Entrance to the party is by ticket only. The cost of each ticket is:
* 22 Euros per person if booked before 1st March 1999 * 33 Euros per person if booked after 1st March.
The entrance fee includes food from the mechoui and a glass of wine. Normal party rules also apply; so BYOB, BYOF, etc. Extra wine, beer or champagne may be purchased on site. On site parking is available for a nominal fee of 20FF.
There is a maximum limit of 300 persons for the party. Bookings will be accepted on a first-come, first-served basis.
Cheques to the appropriate value in Euros should be made payable to B Colman, and sent to B Colman, 18 Tressel Drive, Sutton Manor, St Helens, Merseyside, WA9 4BS, United Kingdom. Include a stamped, self addressed envelope for your receipt and a map of how to get into the party site.
Accommodation and Travel
It is your responsibility to book your own accommodation and travel.
There is a wide range of accommodation available in the Ardennes near Rethel; including Hôtels, Camp Sites, Gîtes Ruraux (self-catering accommodation), Chambres d'Hôtes (bed and breakfast), Tables d'Hôtes (guest houses), Bateaux Habitables (houseboats), Gîtes d'Enfants (accommodation catering for families with children) and Hebergements de Groupe (accommodation for groups). A brochure on Gîtes Ruraux, Chambres d'Hôtes and Gîtes d'Enfants in the Ardennes may be obtained from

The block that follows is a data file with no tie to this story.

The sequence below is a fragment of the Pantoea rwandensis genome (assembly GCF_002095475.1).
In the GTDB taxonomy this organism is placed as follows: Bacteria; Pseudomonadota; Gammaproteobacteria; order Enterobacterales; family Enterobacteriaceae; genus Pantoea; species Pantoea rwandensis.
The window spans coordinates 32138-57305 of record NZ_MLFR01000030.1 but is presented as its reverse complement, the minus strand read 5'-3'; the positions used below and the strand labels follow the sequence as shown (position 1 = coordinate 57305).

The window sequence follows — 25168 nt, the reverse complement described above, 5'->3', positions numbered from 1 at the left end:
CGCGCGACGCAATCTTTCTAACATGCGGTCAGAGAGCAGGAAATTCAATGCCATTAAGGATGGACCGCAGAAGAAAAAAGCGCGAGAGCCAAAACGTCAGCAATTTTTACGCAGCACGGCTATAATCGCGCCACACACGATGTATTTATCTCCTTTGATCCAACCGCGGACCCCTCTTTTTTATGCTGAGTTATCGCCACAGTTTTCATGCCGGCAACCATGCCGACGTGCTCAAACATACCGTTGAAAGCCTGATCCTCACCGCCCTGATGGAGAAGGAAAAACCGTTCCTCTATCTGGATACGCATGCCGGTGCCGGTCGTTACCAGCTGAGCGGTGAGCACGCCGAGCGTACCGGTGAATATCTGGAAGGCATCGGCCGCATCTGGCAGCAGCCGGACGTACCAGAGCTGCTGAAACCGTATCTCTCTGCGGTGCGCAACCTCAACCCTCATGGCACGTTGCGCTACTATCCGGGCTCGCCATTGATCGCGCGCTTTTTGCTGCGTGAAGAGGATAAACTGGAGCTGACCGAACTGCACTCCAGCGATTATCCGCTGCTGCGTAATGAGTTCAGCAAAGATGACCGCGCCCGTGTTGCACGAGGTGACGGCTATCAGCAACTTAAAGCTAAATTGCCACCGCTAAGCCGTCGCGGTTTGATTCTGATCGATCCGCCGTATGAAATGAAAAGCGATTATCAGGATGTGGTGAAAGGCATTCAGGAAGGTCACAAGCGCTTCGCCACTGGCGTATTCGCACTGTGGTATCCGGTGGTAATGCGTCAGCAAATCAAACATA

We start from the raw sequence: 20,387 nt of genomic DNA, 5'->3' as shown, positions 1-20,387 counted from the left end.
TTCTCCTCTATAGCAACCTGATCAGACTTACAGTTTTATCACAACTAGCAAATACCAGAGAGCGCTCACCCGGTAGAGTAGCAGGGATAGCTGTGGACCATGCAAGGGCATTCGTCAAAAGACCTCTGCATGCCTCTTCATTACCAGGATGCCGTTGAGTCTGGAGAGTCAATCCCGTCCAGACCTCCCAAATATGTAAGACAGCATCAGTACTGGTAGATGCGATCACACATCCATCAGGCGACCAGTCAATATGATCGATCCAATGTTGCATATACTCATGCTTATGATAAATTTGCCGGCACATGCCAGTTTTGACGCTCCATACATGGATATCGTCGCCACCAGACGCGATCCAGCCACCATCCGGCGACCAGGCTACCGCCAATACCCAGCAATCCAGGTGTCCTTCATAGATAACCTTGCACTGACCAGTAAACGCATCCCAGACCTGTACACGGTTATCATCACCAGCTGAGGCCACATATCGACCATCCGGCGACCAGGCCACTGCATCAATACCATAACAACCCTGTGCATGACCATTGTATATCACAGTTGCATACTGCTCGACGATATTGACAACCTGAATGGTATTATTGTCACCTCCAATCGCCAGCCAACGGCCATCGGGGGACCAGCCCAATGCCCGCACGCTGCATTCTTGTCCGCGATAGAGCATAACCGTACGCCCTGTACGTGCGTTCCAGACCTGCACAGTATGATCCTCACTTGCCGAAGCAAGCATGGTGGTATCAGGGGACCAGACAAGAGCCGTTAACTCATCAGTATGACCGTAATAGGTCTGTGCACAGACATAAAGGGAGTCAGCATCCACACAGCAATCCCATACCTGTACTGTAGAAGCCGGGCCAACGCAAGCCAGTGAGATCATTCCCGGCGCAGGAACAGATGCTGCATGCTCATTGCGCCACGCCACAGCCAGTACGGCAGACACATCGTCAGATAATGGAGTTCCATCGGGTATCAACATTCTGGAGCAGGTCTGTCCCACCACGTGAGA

Gîtes de France Ardennes Service Reservation 1 Avenue du Petit Bois BP 331 08105 Charleville-Meziers Cedex Tel: +0033 (0)3 24 56 89 65 Fax: +0033 (0)3 24 56 89 66
The brochure costs 35FF (credit cards and eurocheques are accepted.) and contains details of the accommodation costs, and how to book. Further information on accommodation including Camp Sites and Hôtels may be obtained from
Comité Départemental du Tourisme des Ardennes 22/24 Place Ducale 08000 Charleville-Meziers Tel: +0033 (0)3 24 56 06 08 Fax: +0033 (0)3 24 59 20 10
Tourist information for the Ardennes may be obtained from the following addresses:
French Tourist Office Maison de la France 178 Picadilly 21 Avenue de la Toison d'Or LONDON W1V 0AL Tel: 0891 244 123 1060 BRUXELLES Tel: 0902.88.025